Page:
In the present study, we found that Radix Bupleuri contains at least 16 bioactive ingredients, corresponding to 426 targets, and 371 potential targets were associated with GC tumorigenesis and progression. By constructing the component-target gene network, five key bioactive ingredients of Radix Bupleuri against GC were identified: petunidin,3’,4’,5’,3,5,6,7-Heptamethoxyflavone, quercetin, kaempferol, and isorhamnetin. Quercetin is a flavonoid widely found in edible fruits and vegetables and has anti-inflammatory, antiviral, and antitumor effects.23 Quercetin inhibits GC cell proliferation by activating the pyroptosis pathway.24 Kaempferol is a natural flavonoid and histone deacetylase (HDAC) inhibitor that has anticancer properties against a variety of human cancers, including GC.25 Kaempferol induces autophagic cell death in GC cells via the IRE1-JNK-CHOP pathway.26 Isorhamnetin inhibits proliferation of human GC cells through mitochondria-dependent apoptosis.27 Overall, the anticancer properties of these components may provide an important theoretical basis for the treatment of GC using Radix Bupleuri.

The PPI network showed that SRC, HSP90AA1, AKT1, and EGFR were the core targets of Radix Bupleuri for GC treatment. SRC is one of the most well-studied oncoproteins, and its high expression and enhanced activity are associated with poor survival in patients with GC.28 HSP90AA1, also known as HSP90α, is an isomer of the chaperone HSP90, and high expression of HSP90AA1 is associated with disease progression and poor survival in GC patients.29 AKT1, a serine/threonine-specific protein kinase, is an important component of the PI3K/AKT pathway and plays a crucial role in the regulation of cell proliferation, differentiation, invasion, apoptosis, glucose metabolism, and other biological processes.30 Abnormal high expression of AKT1 in GC tissues promotes proliferation of GC cells and modulates apoptosis.31 EGFR is a transmembrane glycoprotein and member of the receptor tyrosine kinase ErbB family.32 EGFR is highly expressed in GC and is a biomarker of poor prognosis, and is one of the most important regulators of cancer cell proliferation.33 These previous reports suggest that these core genes play an important role in the tumorigenesis and progression of GC and can be potential targets for Radix Bupleuri in GC treatment. Consistently, we found that SRC, HSP90AA1, AKT1, and EGFR were highly expressed in the GC tissues. High expression of SRC, AKT1, and EGFR is also associated with shorter overall survival in patients with GC. In addition, the expression of SRC, HSP90AA1, AKT1, and EGFR is associated with abnormal immune cell infiltration in GC. Importantly, this study confirmed that the key components of Bubularum petunidin,3’,4’,5’,3,5,6,7-Heptamethoxyflavone, quercetin, kaempferol, and isorhamnetin, had good binding affinities with SRC, HSP90AA1, AKT1, and EGFR, and isorhamnetin blocked the activation of SRC, AKT1 and EGFR, suggesting that Radix Bupleuri may modulate the immune microenvironment of GC tissues to block GC progression via these targets.

KEGG analysis showed that the PI3K/AKT signaling pathway may be the key pathway for the anti-GC effect of Radix Bupleuri. In this study, isorhamnetin, a key component of Radix Bupleuri, was found to inhibit the malignancy of GC cells in vitro and in vivo. The results of this study showed that isorhamnetin could improve the activity of caspase-3 in GC cells and effectively induce apoptosis. PI3K/AKT pathway is a negative regulator of apoptosis, and its overactivation can promote proliferation of GC cells and inhibit apoptosis.34,35 Therefore, the inhibition of the PI3K/AKT pathway may be a potential mechanism for GC therapy. In this study, we found that isorhamnetin reduced the mRNA levels of SRC, HSP90AA1, AKT1, EGFR, PIK3CD, PIK3CB, PIK3CA, and PIK3R1, which are all associated with PI3K/AKT activation in GC cells. This suggested that isorhamnetin inhibited GC cell proliferation and promoted apoptosis by regulating PI3K/AKT pathway.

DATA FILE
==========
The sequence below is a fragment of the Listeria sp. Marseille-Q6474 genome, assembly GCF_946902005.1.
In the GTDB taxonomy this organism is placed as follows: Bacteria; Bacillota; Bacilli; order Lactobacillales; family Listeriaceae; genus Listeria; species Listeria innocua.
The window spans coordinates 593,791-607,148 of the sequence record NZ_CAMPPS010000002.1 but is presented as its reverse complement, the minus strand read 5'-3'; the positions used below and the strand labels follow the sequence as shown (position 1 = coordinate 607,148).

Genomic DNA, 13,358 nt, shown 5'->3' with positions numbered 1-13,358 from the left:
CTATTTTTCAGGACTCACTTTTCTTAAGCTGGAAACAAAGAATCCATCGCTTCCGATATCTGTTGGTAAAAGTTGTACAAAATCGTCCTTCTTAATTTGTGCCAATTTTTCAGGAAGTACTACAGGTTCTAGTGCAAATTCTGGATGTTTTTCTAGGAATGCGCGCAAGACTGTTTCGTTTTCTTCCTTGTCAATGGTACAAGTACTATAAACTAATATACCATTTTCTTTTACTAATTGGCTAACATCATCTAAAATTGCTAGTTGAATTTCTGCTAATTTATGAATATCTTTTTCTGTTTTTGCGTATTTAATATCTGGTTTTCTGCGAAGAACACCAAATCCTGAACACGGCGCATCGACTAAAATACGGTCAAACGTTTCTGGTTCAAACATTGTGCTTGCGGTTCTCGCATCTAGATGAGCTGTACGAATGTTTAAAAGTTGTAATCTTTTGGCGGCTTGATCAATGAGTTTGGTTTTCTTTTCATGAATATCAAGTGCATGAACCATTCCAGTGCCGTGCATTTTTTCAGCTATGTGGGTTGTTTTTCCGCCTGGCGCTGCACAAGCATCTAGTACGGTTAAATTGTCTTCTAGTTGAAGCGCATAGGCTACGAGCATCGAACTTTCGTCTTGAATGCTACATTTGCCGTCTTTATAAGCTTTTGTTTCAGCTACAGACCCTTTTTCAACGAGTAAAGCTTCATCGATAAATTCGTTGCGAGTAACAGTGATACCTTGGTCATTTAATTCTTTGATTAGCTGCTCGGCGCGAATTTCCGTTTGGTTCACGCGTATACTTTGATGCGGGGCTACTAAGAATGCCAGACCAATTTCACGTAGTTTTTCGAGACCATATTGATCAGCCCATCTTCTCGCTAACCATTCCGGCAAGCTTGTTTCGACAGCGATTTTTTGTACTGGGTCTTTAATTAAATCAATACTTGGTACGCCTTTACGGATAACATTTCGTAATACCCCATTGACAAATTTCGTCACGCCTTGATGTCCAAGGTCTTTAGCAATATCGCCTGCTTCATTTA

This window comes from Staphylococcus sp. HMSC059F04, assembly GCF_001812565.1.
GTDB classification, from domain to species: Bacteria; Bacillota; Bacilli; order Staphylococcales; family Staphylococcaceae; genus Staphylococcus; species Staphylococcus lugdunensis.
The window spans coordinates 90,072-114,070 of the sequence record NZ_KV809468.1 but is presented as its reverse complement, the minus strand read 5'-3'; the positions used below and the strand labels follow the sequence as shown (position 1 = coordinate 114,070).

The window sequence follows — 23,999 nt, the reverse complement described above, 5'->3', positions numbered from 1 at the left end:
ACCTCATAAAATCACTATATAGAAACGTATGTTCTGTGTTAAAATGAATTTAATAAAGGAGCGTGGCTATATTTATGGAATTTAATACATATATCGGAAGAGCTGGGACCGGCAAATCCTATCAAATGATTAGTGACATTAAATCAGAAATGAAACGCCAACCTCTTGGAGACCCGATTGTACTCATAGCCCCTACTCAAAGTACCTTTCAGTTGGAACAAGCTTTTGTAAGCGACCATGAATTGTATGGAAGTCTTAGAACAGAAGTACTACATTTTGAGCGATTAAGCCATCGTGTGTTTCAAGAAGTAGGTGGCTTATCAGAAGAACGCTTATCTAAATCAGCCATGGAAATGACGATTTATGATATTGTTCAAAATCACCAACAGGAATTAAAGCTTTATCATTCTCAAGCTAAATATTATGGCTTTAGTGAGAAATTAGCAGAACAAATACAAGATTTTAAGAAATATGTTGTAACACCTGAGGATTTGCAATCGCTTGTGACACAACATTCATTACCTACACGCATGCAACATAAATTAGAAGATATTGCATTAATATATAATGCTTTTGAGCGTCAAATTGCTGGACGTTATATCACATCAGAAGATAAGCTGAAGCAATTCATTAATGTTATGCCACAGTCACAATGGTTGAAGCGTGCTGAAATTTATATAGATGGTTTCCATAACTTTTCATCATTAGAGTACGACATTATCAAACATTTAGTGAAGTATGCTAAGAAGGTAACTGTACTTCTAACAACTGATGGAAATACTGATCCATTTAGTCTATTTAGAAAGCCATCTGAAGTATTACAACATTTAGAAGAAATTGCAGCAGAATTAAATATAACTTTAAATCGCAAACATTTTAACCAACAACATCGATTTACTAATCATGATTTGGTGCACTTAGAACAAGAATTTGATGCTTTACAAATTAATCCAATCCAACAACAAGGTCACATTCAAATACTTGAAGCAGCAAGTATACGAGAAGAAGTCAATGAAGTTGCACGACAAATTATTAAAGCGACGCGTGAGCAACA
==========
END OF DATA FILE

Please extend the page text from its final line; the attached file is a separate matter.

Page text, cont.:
This study has some limitations. First, public databases are updated in real-time, so the results of this study only partially reveal the mechanism of Radix Bupleuri in treating GC. Second, although isorhamnetin is the main active ingredient of Radix Bupleuri, it is still not fully representative of Radix Bupleuri, and the effects of other active ingredients need to be verified in the future. In addition, besides the PI3K-Akt signaling pathway, Radix Bupleuri has also been found to be involved in modulating other pathways, such as the TNF signaling pathway and FoxO signaling pathway. In the future, other mechanisms of action of Radix Bupleuri against GC need to be further investigated. Last but not least, the current study lacks the direct evidence to validate the interaction between the ingredients and the crucial targets, and necessary technologies such as HPLC-MS will help solve this problem in the following work.

In summary, this study elucidates the potential mechanism of action of Radix Bupleuri against GC. This study suggested that Radix Bupleuri blocks GC progression by acting on multiple targets and pathways. Our findings provide important information regarding the role of Radix Bupleuri in GC treatment and suggest that Radix Bupleuri is a promising candidate drug for clinical treatment of GC, and of course its safety and efficacy require more data from clinical trials, which are needed to be performed in the future.

Data Sharing Statement

The data used to support the findings of this study are available from the corresponding author upon request.

Ethics Statement

This study was reviewed and approved by the Animal Ethics Committee of Xiangyang Central Hospital, Affiliated Hospital of Hubei University of Arts and Science.


The authors report no conflicts of interest in this work.